Dangerous ideas: Dare to Share


Dawne Irving-Bell1

1Edge Hill University, UK

Corresponding Author:
Dawne Irving-Bell, Ormskirk Main Campus, The Lodge, Edge Hill University, UK
Email: belld@edgehill.ac.uk



Evidencing the impact of SoTL scholarship can be extremely difficult.

In this article I explore this global phenomena and, sharing an idea, I introduce the National Teaching Repository. The repository is a safe space where SoTL scholars can disseminate their learning and teaching pedagogical research and resources in a way that celebrates their practice.

Sharing scholarship can help build confidence and keep imposter syndrome at bay, and through the repository scholars can help secure evidence of the impact of their practice to use for progression or promotion. Having explored the value of disseminating practice through this global platform, the article closes with tangible support and an invitation to share.     


scholarship, dissemination, National Teaching Repository, open educational practice, open educational resources


In this article I’m going to share an idea.

An idea that might make you feel uncomfortable. An idea that might make you feel nervous or awkward just thinking about it. An idea that I hope by the time you’ve finished reading this article you’ll be open to explore …

Dare to Share?

We all know how difficult it can be to evidence the impact of scholarship, and as modest folk many Scholarship of Teaching and Learning (SoTL) scholars find it extremely difficult to talk about their learning and teaching practice in a way that posits them as ‘experts’ in their field (Godbold, et al., 2021). 

Another challenge arises when colleagues seek to evidence the impact of their pedagogical practice. The requirement to demonstrate ‘scholarship’ is a common feature of learning and teaching focused promotion criteria (Smith & Walker, 2021). However the ongoing debate around differences between scholarship, SoTL, and pedagogic research makes reaching a consensus of what may be defined as an appropriate scholarship output difficult to reach. 

So, to help address the impact of these common phenomena, both the difficulty in talking about one’s own SoTL practice, and to disseminate it in an academic way, I founded the National Teaching Repository. The repository is a safe space where SoTL scholars can disseminate their learning and teaching pedagogical research and resources in a way that celebrates their practice. The repository offers support to colleagues across the globe by facilitating easy access to the very best Learning and Teaching research and resources, and as I will explain it does this while supporting colleagues to secure evidence of the impact of their practice in a way that helps them to build their learning and teaching scholarship profile.

The repository is a searchable database, an open educational resource that makes sharing SoTL research and resources easy. There is no need to register, and work can be uploaded in a matter of minutes. Work is curated by a team of likeminded colleagues, who are committed to helping SoTL scholars like you to share their pedagogy. When you share you can link your work to your ORCID ID, request a DOI and signpost anything you dare to share to your personal websites or institutional spaces. You choose your own preferred level of Creative Commons (CC) licencing, and your work remains your academic and intellectual property. In this way your work is protected and because the repository generations a citation, colleagues who use your work to inform and inspire their own practice can acknowledge your work in the same way ‘traditional’ research is cited.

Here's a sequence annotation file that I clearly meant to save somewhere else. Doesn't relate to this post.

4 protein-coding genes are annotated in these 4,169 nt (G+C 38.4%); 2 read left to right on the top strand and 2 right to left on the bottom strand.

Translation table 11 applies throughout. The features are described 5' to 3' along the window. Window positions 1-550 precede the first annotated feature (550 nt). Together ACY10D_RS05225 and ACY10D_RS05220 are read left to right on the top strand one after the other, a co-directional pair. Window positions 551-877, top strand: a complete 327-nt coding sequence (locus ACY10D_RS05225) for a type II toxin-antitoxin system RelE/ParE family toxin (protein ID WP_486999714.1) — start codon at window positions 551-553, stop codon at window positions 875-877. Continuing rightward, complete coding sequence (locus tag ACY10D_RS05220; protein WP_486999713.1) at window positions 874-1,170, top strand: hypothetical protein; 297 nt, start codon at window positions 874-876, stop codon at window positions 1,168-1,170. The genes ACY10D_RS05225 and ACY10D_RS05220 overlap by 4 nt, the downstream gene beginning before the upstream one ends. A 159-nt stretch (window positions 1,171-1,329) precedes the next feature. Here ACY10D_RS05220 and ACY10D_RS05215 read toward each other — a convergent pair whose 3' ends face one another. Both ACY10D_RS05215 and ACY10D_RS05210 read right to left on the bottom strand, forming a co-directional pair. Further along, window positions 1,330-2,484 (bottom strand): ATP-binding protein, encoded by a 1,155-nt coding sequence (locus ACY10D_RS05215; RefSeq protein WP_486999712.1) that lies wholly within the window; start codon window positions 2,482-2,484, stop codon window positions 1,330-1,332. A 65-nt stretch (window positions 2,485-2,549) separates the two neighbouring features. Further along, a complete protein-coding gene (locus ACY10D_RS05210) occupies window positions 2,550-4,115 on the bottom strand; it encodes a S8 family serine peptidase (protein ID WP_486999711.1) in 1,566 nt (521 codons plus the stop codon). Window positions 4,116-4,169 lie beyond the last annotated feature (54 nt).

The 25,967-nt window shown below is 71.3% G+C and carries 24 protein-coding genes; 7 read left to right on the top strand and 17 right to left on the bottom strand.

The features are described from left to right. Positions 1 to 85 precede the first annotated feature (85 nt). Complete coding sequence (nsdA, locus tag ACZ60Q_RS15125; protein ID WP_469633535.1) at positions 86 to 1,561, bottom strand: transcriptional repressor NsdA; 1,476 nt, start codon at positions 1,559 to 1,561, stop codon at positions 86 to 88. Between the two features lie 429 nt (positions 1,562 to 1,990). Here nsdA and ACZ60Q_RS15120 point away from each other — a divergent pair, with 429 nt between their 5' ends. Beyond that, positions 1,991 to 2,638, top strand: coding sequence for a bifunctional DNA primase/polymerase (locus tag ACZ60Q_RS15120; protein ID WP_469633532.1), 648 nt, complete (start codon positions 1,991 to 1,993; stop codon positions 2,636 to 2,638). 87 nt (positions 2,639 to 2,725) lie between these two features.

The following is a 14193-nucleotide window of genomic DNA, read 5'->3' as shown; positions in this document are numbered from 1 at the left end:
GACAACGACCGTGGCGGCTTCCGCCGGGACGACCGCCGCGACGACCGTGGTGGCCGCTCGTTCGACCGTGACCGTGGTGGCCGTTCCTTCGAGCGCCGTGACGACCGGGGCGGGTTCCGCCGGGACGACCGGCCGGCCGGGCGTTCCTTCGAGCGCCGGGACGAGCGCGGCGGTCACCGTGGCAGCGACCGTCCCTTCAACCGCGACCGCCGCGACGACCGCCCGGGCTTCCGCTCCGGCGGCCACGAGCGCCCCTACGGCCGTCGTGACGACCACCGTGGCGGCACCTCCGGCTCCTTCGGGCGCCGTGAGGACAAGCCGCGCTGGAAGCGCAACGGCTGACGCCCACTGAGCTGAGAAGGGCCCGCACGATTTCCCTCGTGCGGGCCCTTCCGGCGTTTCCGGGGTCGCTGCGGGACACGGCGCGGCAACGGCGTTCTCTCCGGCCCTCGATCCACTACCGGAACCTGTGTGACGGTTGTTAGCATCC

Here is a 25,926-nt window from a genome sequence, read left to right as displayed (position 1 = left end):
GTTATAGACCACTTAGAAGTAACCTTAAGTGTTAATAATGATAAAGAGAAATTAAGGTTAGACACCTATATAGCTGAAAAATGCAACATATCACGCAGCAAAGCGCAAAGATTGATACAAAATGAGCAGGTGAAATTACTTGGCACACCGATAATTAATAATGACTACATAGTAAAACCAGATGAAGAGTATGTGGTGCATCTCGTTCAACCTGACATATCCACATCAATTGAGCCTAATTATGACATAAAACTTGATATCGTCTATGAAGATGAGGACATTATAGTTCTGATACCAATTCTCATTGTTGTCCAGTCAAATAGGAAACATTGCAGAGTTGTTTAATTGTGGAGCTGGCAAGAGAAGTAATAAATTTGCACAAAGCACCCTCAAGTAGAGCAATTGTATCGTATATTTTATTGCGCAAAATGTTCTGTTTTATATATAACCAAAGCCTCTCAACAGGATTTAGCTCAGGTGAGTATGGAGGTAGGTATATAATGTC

The repository is a fabulous way to showcase your scholarship. So, leave your modesty at the door and don’t be afraid to shout about your brilliance! Small, often seemingly ordinary everyday things can have a massive impact and uploading to the repository is a brilliant way to share your practice in a way that measures interactions and builds evidence of the impact of your practice.

It has been designed to enable you to share your scholarship in multiple formats: audio, video, papers, data, reports, and infographics. Through Almertic data, the repository collects evidence of colleagues’ interactions with your work. In less than 15 months the repository attracted over 73,000 global interactions, equating to more than 1,100 scholars each week visiting the repository to access resources to help shape and improve their SoTL practice. In next steps, we plan explore other methods of dissemination, including the publication of an Excellent Resource Series of ‘Proven in Practice’ resources.

Sharing your scholarship helps to build confidence and keep that imposter syndrome at bay! Sharing through the repository can help secure evidence for progression or promotion. So, what are you waiting for? Get courageous and be bold; you have nothing to lose… I dare you to share!

Handy links!

Discover research from the National Teaching Repository https://figshare.edgehill.ac.uk/The_National_Teaching_Repository and visit https://figshare.edgehill.ac.uk/submit to share!

Need more information?

Click here to watch a video presentation: https://doi.org/10.25416/NTR.15152094.v1 or FAQs are answered here: https://doi.org/10.25416/edgehill.12674687.v6

Read our welcome presentation: https://doi.org/10.25416/edgehill.12673016 and meet our curators and critical friends: https://doi.org/10.25416/edgehill.12820727.v13

Follow the NTR on Twitter: @NTRepository


Godbold, N., Irving-Bell, D., McSweeney-Flaherty, J. M., Prusko, P.T., Schlesselman, L.S., & Smith, H. (2021). The courage to SoTL. Teaching and Learning Inquiry9(1), 380–394. https://doi.org/10.20343/TEACHLEARNINQU.9.1.25

Smith, S., & Walker, D. (2021). Scholarship and academic capitals: the boundaried nature of education-focused career tracks. Teaching in Higher Education, 1-15. https://doi.org/10.1080/13562517.2021.1965570